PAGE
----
Ive been asked if I know what caused the cancer: was it toxic fumes from painting, genetics, a badly timed broken heart? I don't really know, and don't really care. It's there and that is what I have to deal with.
   So tomorrow is my third chemotherapy treatment, this would be three of eight. After the last treatment in November I begin radiation therapy... and then? Hopefully it's over.
   I've been lucky so far. The side effects have been pretty mild:  nausea, more easily tired, perhaps a bit light headed at times. I still have hair... and it's pretty hard to put a dent in my appetite! Thats pretty good when you get a quart of DNA destroying, mitosis disrupting poison pumped in your veins every two weeks. 
Well, I'm not even half way yet... 

Tuesday, August 26, 2008

The woods, the flowery fields of grassy hills and meadows, the deep forests, the mountains and rocky crags, the beach and cliffs, these have all been important places for me. If anything has given me peace and a sense of something mystical it is these places and their native residents. This is probably no more or less true now, but certainly my awareness of it is more acute. There is where I want to be more and more, but where I am less and less.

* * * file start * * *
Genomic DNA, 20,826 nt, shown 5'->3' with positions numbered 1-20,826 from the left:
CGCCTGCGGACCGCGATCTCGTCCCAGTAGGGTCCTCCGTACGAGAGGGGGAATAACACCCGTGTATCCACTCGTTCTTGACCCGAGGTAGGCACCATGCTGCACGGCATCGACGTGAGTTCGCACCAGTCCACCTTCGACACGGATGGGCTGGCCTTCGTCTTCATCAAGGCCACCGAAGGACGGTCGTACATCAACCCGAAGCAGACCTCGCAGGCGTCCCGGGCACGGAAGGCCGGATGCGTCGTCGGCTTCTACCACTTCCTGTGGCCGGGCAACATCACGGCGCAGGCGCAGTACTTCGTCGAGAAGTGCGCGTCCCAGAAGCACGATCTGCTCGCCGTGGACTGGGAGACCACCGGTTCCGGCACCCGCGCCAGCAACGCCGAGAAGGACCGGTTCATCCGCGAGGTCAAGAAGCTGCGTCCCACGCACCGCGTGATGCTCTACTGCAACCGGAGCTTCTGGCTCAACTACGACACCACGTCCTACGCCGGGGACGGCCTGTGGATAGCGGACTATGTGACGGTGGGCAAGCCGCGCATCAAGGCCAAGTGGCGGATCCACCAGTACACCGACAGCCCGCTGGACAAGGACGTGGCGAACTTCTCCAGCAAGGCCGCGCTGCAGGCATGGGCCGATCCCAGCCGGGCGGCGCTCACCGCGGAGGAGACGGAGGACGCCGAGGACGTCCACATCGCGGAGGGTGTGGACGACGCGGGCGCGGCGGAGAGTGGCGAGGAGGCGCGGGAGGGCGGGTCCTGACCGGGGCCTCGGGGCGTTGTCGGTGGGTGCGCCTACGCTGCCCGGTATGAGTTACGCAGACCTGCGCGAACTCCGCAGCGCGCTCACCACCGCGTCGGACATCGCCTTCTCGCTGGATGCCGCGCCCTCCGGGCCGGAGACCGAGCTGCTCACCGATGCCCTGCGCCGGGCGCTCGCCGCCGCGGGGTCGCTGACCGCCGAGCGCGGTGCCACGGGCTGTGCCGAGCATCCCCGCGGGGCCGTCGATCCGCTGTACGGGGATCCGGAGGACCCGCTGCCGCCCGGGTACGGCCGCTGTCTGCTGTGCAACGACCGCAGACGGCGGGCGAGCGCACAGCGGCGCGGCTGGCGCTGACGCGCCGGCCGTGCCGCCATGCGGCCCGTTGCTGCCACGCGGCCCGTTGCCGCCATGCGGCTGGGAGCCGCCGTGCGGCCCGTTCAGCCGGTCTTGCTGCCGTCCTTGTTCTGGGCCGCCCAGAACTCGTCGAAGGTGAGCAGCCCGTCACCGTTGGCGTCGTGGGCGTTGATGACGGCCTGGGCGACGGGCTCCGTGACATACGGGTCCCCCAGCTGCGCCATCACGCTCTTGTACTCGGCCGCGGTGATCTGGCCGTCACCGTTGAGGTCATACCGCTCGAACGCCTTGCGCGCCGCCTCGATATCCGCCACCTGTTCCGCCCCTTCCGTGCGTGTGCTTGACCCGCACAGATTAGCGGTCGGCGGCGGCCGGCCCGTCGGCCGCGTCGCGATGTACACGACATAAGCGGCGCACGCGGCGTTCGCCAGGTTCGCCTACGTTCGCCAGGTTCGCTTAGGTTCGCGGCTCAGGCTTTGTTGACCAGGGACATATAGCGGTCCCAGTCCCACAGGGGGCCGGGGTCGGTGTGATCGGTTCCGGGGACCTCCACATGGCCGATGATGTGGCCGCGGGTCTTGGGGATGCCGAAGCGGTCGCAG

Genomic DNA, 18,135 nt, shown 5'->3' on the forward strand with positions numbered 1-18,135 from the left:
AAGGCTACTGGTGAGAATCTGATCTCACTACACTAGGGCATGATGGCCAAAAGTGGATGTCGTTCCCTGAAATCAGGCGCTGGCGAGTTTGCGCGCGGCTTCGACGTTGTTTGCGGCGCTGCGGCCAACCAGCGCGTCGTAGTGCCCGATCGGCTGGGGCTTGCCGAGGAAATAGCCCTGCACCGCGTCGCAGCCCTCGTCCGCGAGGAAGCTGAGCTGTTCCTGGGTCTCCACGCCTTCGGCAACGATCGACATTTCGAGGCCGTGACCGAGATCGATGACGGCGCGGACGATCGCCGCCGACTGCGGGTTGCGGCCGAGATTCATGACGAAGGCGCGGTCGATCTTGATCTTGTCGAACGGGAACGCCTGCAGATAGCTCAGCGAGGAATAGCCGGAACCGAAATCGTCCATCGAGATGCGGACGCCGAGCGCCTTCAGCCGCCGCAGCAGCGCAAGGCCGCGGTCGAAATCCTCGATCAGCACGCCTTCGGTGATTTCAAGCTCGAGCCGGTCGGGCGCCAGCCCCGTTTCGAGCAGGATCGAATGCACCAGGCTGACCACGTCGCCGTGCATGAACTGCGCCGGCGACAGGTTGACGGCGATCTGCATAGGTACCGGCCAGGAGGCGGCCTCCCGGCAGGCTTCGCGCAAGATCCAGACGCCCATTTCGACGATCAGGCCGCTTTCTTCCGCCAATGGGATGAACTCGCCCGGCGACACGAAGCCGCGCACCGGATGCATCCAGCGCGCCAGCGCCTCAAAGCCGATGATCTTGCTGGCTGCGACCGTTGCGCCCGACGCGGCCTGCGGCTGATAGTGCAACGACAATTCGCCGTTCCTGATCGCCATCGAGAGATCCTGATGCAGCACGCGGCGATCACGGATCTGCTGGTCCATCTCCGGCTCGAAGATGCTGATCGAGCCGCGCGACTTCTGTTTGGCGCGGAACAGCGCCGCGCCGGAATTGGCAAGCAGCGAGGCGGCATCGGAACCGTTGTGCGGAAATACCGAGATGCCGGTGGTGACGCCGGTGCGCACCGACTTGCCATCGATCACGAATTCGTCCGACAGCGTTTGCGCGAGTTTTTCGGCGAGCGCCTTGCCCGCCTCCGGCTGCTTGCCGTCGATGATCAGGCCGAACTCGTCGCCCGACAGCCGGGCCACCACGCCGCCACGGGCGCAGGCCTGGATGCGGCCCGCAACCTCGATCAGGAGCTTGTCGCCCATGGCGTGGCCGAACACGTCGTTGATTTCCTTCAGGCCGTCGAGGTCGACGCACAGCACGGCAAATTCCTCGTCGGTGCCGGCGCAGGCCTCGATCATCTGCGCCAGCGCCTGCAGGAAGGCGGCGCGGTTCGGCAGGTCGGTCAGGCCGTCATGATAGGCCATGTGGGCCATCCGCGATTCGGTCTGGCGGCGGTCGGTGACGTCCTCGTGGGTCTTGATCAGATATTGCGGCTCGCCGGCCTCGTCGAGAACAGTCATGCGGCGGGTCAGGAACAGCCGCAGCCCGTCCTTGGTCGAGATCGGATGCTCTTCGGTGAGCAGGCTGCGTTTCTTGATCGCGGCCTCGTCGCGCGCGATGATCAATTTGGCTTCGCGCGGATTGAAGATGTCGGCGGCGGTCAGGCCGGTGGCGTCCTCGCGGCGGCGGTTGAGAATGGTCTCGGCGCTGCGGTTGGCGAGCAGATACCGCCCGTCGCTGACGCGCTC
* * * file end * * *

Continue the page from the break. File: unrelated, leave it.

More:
My neighborhood park, named after Glen canyon, which it contains, has become a surrogate for all those other places. On the days following my surgery, and now those days of nausea following chemotherapy, it is this place which energizes my walk, keeping me hiking and happy and probably healthy. I follow the trail from the deep shade of the Eucalyptus up to the more wild, steeper, slopes of native grassland whose rocky towers of fault folded franciscan chert look out over the tops of trees, through the opening of the canyon walls to the bay. Up here you are on level with hawks floating on currents of air looking for a meal. Up here a bit of my loneliness floats away.